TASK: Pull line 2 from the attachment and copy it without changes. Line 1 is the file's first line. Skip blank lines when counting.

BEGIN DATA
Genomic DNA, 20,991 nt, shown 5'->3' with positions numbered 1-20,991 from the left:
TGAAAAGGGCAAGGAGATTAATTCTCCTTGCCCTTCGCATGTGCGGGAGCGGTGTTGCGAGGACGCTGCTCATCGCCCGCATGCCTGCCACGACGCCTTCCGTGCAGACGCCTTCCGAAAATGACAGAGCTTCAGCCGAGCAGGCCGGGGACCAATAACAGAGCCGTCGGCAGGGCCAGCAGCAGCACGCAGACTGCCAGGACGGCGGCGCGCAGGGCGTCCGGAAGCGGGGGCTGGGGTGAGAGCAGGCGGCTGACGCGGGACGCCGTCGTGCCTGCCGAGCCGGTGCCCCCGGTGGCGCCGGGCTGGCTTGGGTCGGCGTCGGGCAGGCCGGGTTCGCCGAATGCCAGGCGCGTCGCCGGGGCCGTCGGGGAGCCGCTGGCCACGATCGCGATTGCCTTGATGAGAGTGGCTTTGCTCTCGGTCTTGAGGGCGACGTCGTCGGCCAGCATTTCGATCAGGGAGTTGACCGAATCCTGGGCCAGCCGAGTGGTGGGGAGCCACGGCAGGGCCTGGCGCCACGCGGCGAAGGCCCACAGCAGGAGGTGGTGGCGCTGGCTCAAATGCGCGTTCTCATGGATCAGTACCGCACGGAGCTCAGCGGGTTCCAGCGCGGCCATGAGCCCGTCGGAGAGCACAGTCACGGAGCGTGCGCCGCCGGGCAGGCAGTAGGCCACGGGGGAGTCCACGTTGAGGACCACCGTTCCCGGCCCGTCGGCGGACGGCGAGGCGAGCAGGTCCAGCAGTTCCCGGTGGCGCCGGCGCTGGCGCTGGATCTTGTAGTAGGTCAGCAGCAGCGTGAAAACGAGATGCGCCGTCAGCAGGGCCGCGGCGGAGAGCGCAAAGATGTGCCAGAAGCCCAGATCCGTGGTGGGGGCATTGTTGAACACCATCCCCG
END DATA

TGAAAAGGGCAAGGAGATTAATTCTCCTTGCCCTTCGCATGTGCGGGAGCGGTGTTGCGAGGACGCTGCTCATCGCCCGCATGCCTGCCACGACGCCTTCCGTGCAGACGCCTTCCGAAAATGACAGAGCTTCAGCCGAGCAGGCCGGGGACCAATAACAGAGCCGTCGGCAGGGCCAGCAGCAGCACGCAGACTGCCAGGACGGCGGCGCGCAGGGCGTCCGGAAGCGGGGGCTGGGGTGAGAGCAGGCGGCTGACGCGGGACGCCGTCGTGCCTGCCGAGCCGGTGCCCCCGGTGGCGCCGGGCTGGCTTGGGTCGGCGTCGGGCAGGCCGGGTTCGCCGAATGCCAGGCGCGTCGCCGGGGCCGTCGGGGAGCCGCTGGCCACGATCGCGATTGCCTTGATGAGAGTGGCTTTGCTCTCGGTCTTGAGGGCGACGTCGTCGGCCAGCATTTCGATCAGGGAGTTGACCGAATCCTGGGCCAGCCGAGTGGTGGGGAGCCACGGCAGGGCCTGGCGCCACGCGGCGAAGGCCCACAGCAGGAGGTGGTGGCGCTGGCTCAAATGCGCGTTCTCATGGATCAGTACCGCACGGAGCTCAGCGGGTTCCAGCGCGGCCATGAGCCCGTCGGAGAGCACAGTCACGGAGCGTGCGCCGCCGGGCAGGCAGTAGGCCACGGGGGAGTCCACGTTGAGGACCACCGTTCCCGGCCCGTCGGCGGACGGCGAGGCGAGCAGGTCCAGCAGTTCCCGGTGGCGCCGGCGCTGGCGCTGGATCTTGTAGTAGGTCAGCAGCAGCGTGAAAACGAGATGCGCCGTCAGCAGGGCCGCGGCGGAGAGCGCAAAGATGTGCCAGAAGCCCAGATCCGTGGTGGGGGCATTGTTGAACACCATCCCCG